When you and your franchise attorney are reviewing the Franchise Disclosure Document, don’t limit your investigation to the closure rates. Look at the profitability of each location, especially those that serve in markets similar to yours. Do your due diligence and speak with current and past franchisees. Ask them direct questions about their profitability. It is especially critical to talk to past franchise owners and to ask them why they left the franchise. If you get any sense that the franchisees had trouble making a profit, then think very carefully before moving ahead.

Most importantly, insist that your prospective franchisor provide you with sufficient data to evaluate the profitability of the business. Limit your search to franchisors that make financial performance representations (formerly called ‘earnings claims'). There are many franchise opportunities available that are able to authentically boast high rates of success and profitability. These tend to be the top tier franchisors that require the highest investments and strictly limit their franchisee pool. As you go down the rungs of the franchising ladder to less well-known brands, new franchisors, and those with very low rates of entry, the risks typically grow.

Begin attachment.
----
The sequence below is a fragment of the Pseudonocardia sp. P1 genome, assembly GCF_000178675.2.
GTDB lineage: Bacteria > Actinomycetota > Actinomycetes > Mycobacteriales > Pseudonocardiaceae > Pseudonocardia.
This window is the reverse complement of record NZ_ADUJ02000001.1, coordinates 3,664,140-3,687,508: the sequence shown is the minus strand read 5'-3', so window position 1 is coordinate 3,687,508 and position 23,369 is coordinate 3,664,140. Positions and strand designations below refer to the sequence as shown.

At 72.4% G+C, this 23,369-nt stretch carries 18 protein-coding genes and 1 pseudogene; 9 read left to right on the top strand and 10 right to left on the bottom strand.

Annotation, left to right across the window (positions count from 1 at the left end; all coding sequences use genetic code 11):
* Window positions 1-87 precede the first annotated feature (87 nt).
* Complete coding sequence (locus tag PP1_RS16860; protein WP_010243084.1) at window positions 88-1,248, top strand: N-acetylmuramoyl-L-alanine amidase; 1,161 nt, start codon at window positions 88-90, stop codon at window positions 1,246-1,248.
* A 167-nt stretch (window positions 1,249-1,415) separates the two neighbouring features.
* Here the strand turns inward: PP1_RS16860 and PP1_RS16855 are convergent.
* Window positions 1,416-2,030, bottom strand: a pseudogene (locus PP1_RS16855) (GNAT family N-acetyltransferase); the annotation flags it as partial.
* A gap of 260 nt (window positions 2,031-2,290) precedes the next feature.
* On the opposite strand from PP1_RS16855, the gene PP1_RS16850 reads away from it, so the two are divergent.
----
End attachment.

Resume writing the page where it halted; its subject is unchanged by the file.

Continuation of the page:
Understanding that buying a franchise, just like starting any business, carries significant risk is the first step. You could lose your money. I see it happen to franchisees frequently. Be sure to approach buying a franchise just like it was your very own. Because in the end it will be up to you, not the system, to make it successful.


How to Deal with Partner Disputes

 I saw an interesting article on the LexBlog Network regarding how to deal with partner disputes. The post written by Texas restaurant lawyer, Matthew Sanderson, dealt specifically with restaurants, but the information contained in the post is applicable to any business. Sanderson recommends the following when a dispute occurs:

  1. Avoid the conflict by identifying motivators and doing your homework;
  2. Open the lines of communication;
  3. Stand up for yourself and your rights (but don't lose your cool).

I often compare partnerships to a marriage. In any marriage good communication is essential to maintaining a happy household. Where I've seen partnership disputes fester and cause problems is when the partners fail to communicate with one another. So I think Sanderson's bullet points are right on target.